When Senator Nicole Eaton publicly derided the beaver as a “19th-century has-been” late last year, little did she realize she was also justifying the research of graduate student Frances Backhouse.

Frances Backhouse takes her first-hand research seriously! (Photo: Pete Wise)

Backhouse, who just received an MFA in Writing for her work on Castor canadensis, well knows why Canadians should give a dam about this hard-working national iconand why Senator Eaton, who described the beaver as both a “toothy tyrant” and a “dentally defective rat” and called for its replacement by the polar bear as our national symbol, was so off-base with her comments.

“I see the beaver as something where biology and history intersect,” Backhouse explains. “But I didn’t want to write a standard natural history of the beaver; I wanted to get into it more as an iconic animal—so I’m looking at the beaver as a history maker, a landscape shaper and a national symbol.”

No stranger to biology, history or writing, Backhouse already has five books under her belt (including studies of North American woodpeckers and owls) and was the 2010 winner of the City of Victoria Butler Book Prize for her acclaimed work Children of the Klondike. A longtime freelance writer with a zoology degree and a background that includes teaching high school in Africa, Backhouse decided to tackle an MFA for both the immediate learning and future teaching opportunities it presented. “I wanted to be stimulated in new ways, to take my writing in new directions,” she explains, “and one of the appeals of the Writing program here is that it’s multi-genre—so I’d be studying with students and professors who work in other genres, which I really enjoyed.”

Backhouse (with fellow winner Sylvia Olsen) at the 2010 City of Victoria Butler Book Prize gala

But when it comes to the beaver, Backhouse quickly realized that despite its role in Canadian history, ecology and iconography, the definitive cultural study had yet to be written. “Nobody’s brought it all together,” she says. “We’re so used to them being an icon that we don’t actually give them that much thought. I think we take beavers for granted.” (Stay tuned for her next book, tentatively titled Beaverland: In Search of a Canadian Icon, projected for a spring 2014 completion.)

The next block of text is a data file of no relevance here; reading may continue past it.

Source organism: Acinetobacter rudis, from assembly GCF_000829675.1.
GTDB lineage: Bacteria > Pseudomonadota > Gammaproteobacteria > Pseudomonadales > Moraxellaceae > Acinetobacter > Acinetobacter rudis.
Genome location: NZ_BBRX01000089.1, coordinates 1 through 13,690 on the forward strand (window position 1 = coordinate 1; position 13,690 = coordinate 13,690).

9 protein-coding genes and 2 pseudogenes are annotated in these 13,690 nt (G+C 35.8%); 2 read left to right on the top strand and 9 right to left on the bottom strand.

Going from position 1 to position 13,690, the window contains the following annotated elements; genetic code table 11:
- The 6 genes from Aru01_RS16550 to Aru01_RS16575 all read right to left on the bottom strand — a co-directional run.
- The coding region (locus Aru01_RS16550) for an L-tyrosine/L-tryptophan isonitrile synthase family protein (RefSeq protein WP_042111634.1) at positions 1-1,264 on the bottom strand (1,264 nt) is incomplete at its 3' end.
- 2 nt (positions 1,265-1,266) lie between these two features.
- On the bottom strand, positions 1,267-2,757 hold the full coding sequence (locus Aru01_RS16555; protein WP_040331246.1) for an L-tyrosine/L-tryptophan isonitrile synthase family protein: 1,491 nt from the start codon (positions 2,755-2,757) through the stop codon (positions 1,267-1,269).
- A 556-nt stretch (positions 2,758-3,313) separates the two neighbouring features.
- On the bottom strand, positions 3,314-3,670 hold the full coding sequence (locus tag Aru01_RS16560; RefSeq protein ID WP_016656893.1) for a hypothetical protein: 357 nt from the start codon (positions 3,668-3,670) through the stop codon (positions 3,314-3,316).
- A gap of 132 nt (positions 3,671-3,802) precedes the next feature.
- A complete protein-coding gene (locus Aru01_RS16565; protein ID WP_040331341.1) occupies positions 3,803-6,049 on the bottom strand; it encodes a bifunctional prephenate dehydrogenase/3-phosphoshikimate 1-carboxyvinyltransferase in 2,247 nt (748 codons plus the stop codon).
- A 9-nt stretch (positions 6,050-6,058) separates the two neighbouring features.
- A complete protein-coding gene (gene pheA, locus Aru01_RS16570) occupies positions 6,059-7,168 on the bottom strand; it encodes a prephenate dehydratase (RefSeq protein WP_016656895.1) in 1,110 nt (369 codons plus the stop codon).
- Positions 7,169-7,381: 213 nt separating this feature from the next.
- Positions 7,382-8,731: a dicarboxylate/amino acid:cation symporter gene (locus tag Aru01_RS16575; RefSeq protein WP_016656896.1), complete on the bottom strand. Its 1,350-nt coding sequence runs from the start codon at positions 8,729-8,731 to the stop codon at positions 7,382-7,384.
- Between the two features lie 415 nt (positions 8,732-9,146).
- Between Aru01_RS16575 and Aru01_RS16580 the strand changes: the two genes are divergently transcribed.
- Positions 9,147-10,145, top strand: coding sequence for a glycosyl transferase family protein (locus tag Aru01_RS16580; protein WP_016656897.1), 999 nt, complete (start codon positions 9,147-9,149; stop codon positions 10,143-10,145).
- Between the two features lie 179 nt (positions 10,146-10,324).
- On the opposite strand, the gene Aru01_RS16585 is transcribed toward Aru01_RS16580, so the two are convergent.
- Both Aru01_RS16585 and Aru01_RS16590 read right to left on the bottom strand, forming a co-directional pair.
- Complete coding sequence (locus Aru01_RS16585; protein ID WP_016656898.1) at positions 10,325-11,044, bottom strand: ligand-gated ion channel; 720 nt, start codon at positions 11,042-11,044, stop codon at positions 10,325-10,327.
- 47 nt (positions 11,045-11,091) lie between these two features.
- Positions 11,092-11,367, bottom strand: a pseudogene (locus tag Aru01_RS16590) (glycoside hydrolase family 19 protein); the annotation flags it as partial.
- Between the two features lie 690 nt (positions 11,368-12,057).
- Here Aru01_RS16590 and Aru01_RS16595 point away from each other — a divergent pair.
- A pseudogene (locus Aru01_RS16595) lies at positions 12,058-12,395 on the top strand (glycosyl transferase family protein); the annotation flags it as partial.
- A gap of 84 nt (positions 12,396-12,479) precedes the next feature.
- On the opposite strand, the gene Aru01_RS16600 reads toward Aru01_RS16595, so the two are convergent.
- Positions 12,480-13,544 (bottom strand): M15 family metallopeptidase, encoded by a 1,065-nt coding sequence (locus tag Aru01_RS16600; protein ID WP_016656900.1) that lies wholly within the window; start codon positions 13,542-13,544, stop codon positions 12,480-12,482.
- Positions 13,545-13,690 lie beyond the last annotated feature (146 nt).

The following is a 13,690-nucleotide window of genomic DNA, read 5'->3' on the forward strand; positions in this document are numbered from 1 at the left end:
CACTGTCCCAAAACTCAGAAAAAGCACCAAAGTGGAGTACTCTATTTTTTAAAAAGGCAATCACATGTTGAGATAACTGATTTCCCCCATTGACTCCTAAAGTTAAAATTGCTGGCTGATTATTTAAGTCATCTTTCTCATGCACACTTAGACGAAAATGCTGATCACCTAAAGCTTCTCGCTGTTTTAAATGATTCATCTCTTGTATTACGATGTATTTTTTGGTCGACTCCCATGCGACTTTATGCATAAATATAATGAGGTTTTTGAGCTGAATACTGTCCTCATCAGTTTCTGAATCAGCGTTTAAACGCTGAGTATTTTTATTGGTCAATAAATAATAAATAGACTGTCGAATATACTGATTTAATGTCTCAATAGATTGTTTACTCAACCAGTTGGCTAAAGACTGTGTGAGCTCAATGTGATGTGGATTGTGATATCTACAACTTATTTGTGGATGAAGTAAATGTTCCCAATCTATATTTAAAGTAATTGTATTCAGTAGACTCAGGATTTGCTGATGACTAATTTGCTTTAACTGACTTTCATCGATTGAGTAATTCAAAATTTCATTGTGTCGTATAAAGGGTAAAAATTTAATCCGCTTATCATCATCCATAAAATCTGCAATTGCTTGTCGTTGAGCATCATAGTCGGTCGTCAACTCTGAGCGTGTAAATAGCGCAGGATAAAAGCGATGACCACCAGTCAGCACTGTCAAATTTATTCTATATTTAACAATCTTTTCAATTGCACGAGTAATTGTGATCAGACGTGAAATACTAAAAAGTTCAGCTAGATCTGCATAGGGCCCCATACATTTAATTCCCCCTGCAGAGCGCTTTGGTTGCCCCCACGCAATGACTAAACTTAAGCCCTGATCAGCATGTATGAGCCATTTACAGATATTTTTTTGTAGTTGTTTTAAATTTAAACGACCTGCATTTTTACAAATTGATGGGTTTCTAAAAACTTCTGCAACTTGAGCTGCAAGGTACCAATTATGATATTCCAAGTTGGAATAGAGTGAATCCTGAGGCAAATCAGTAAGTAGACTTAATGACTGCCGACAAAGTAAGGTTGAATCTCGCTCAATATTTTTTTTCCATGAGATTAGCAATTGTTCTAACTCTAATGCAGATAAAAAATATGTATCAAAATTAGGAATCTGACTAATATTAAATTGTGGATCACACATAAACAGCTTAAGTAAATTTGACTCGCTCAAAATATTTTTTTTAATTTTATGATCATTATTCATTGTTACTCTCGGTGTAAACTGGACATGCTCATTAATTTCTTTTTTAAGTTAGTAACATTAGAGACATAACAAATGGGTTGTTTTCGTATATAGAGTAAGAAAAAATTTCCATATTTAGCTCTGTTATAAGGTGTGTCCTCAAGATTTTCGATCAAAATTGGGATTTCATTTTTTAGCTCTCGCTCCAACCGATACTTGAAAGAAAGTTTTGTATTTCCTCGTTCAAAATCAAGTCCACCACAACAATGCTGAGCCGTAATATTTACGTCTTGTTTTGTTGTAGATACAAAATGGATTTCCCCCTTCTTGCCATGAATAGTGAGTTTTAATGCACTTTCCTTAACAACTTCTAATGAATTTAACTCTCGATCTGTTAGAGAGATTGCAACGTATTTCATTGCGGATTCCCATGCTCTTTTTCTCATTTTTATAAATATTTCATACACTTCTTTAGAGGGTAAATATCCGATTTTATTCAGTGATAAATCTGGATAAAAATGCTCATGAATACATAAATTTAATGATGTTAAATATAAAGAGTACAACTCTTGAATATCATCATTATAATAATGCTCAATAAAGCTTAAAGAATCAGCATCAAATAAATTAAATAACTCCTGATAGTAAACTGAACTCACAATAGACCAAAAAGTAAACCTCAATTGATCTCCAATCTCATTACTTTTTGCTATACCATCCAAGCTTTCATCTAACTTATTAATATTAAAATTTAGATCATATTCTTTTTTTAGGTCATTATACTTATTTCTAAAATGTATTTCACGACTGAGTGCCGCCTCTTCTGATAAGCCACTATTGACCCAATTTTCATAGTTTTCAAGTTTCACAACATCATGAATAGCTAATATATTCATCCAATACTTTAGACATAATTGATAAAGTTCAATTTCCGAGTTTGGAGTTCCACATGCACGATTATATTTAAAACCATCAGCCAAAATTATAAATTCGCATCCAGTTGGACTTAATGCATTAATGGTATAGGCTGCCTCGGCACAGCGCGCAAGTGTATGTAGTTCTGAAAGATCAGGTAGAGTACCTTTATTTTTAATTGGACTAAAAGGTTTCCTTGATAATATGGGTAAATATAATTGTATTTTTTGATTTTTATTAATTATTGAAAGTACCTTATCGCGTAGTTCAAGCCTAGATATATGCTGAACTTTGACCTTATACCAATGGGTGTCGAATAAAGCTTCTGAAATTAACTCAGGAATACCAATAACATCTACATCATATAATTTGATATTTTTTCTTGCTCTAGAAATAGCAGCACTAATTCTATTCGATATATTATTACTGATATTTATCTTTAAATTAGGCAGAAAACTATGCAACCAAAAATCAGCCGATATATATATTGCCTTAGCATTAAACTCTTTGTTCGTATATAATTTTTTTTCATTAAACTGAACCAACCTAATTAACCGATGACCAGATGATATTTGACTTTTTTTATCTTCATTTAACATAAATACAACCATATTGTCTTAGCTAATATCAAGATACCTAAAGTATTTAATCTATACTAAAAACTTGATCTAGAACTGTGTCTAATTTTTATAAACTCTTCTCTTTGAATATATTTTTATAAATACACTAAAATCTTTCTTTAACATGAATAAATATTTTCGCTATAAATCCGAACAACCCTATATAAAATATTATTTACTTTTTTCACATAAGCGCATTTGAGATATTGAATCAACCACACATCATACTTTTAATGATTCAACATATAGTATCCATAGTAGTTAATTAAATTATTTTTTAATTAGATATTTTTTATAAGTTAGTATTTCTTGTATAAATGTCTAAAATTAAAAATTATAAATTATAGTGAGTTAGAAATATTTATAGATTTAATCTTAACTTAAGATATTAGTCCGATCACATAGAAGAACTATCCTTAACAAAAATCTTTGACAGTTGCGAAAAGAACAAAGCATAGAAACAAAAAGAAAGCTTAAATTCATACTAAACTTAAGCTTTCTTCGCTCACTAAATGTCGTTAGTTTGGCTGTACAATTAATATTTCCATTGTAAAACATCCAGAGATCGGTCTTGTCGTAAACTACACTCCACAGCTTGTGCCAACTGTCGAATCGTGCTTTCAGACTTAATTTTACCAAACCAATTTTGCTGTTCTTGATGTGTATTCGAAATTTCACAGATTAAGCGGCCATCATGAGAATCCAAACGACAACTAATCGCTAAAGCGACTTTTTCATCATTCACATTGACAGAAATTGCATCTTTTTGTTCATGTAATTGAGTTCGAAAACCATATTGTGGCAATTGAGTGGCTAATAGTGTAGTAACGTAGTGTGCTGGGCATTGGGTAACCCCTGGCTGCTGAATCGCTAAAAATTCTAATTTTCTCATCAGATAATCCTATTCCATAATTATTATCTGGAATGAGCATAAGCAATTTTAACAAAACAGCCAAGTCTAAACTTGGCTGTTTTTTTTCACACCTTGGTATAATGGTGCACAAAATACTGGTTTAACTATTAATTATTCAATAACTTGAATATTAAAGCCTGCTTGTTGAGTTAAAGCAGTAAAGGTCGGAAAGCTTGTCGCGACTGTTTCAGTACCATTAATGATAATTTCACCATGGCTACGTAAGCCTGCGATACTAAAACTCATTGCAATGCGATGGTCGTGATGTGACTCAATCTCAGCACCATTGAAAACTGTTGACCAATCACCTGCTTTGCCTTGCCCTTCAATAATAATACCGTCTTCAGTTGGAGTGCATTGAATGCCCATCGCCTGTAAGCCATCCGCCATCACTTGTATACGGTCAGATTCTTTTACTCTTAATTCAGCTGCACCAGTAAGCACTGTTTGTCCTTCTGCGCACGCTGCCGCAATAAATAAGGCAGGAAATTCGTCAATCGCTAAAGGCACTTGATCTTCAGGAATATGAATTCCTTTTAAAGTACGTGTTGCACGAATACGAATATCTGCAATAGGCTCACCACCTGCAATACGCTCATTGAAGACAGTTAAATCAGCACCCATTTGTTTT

From a hands-on lesson on how to skin a beaver to on-the-ground research in Alberta and Saskatchewan (as well as a trip to our local Beaver Lake, where, alas, there are no more beavers), Backhouse says one of the tricks has been sifting through the sheer volume of information. “There is actually a lot about beavers scattered between scientific papers, popular history and academic papers, so the challenge has been narrowing it down to what I was actually going to talk about.”

As for the brouhaha with Senator Eaton—which prompted a response by Backhouse in the form of a well-received essay for the online magazine The Tyee—she remains grateful for the opportunity to bite back. “It seemed to hit a note with people,” Backhouse chuckles. “I didn’t hear from her personally, but I gather that once she got this outraged reaction from the public, she just backed right off. For me, it was great affirmation that I’m on the right track with this book.”

Note: this piece originally appeared online for The Ring.